On the blog I have talked about spiced wine before. My boyfriend and I have decided that we want to start going to reenactment markeds as spice wine merchants. To do this we of course had to get the clothing and gear, more about that in another post. We are going to our first marked in little under two weeks.
For the midwinter feast I couldn’t find period recipe for carrots, that didn’t involve mashing them, as we already had one purée on the table I decided that I didn’t want a second one, so I found a modern recipe for carrots steamed in lemon juice with fresh theme. I don’t really like cooked carrots all that much, but I liked them. They were gone by the time we removed the dishes of the second course, so I can’t have been alone in like them. It is a very simple dish, that is quick to make and quite tasty.
This weekend I hosted a larp event themed as a medieval (inspired) midwinter feast. Most of the food served was medieval or renaissance inspired. I thought I would gather the recipes together here and show a few pictures.
The event went extremely well both as a larp event and as a dinner. Everyone loved the food, though some of course didn’t like everything. The roleplay was the type we were hoping for, we had no battles or combat at all but rather a lot of character development and political maneuvering. I really couldn’t be happier with how it played out.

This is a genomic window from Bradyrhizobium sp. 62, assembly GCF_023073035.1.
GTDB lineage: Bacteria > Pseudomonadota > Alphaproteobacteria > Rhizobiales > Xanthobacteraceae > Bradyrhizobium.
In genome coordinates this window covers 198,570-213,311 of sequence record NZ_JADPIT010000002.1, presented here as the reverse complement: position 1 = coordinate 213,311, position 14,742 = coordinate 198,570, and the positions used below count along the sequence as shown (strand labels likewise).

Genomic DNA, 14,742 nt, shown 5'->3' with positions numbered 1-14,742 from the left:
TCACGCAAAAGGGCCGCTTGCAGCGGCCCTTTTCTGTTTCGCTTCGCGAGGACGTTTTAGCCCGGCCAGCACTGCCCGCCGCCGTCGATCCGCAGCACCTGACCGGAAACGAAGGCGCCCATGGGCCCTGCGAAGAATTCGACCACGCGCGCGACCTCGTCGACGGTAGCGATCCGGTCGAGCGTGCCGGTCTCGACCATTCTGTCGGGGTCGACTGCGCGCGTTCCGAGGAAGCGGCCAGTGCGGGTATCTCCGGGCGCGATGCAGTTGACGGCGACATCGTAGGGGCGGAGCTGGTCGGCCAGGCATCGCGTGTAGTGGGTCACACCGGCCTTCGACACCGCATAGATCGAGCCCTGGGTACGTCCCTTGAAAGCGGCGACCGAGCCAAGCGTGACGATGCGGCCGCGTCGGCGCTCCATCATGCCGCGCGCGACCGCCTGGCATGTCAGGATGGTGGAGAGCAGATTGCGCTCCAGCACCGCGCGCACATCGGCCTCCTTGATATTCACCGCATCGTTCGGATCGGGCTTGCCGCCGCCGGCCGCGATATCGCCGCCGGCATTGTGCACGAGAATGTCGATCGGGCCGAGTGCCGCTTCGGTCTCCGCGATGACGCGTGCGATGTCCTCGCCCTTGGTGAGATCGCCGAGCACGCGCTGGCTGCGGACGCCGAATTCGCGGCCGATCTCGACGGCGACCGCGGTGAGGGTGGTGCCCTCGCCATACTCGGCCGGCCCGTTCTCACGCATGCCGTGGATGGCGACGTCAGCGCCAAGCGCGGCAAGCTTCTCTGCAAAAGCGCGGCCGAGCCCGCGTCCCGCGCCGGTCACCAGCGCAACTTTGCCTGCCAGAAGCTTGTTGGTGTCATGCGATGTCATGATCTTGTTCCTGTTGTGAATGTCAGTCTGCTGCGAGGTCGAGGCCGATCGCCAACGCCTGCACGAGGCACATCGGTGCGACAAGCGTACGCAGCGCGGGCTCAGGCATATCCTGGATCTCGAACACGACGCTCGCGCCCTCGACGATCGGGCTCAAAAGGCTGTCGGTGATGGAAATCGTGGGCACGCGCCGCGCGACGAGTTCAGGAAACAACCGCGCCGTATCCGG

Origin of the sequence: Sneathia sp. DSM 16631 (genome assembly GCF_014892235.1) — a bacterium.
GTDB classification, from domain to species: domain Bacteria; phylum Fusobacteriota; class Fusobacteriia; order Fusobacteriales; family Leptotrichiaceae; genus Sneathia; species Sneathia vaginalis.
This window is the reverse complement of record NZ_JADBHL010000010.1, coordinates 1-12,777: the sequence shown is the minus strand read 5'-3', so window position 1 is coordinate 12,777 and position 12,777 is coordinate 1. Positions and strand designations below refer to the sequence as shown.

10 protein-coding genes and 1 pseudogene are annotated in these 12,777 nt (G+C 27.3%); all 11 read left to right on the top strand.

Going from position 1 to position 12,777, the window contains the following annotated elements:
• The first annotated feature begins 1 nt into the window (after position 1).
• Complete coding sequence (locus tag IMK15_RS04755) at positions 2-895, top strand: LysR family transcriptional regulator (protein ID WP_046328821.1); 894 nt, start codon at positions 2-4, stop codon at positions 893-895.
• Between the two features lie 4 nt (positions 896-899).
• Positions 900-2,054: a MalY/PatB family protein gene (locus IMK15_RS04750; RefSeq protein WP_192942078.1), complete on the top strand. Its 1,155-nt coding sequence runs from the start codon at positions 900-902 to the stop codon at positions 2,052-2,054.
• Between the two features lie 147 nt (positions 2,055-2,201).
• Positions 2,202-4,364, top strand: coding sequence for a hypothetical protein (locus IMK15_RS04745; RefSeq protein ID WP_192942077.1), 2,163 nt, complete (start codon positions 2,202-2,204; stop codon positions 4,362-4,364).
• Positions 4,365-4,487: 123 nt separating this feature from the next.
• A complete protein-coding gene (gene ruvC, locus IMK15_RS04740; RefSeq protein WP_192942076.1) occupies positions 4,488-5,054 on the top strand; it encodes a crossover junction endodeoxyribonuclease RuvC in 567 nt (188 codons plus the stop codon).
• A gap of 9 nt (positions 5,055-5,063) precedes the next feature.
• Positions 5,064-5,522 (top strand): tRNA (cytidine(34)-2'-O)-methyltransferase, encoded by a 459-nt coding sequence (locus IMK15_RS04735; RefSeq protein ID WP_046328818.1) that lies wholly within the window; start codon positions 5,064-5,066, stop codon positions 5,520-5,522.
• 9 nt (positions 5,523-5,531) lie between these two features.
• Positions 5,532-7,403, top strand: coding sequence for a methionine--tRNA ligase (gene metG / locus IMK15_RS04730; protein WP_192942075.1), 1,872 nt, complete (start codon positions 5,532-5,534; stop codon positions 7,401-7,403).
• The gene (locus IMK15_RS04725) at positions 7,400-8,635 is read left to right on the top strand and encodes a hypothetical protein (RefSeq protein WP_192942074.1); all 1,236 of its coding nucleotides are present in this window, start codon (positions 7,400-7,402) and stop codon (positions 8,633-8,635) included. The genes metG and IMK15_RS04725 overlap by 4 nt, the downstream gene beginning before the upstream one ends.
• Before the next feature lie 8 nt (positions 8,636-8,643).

I found this recipe in one of my mom’s 1980’s recipe books and I had to try it out! It turned out to be a rather tasty small cake or large cookie – I am not sure which is the better word. It was found in a Christmas cookbook but I do not know it as a Christmas cookie, so I think you could bake it at any time of the year. I am baking them for the a larp event.
Another Christmas cookie that is quintessentially Danish is vaniljekranse, though they are also eaten outside Christmas. They are sweet, crisp and full of almonds and vanilla. The cookie goes back to around 1840. Here is my recipe as well as one of Madam Mangor’s recipes from 1866, that I am yet to test out.
These cookies were developed by Jewish bakers in Copenhagen in the 1800’s at some point. They are part of the Danish Christmas cookie pantheon. If you ask most of my family they are the best part.
They became popular among the other new cookies when the wood stove was introduced in the second half og the 1800’s and it became possible to make cookies, in your own kitchen no less.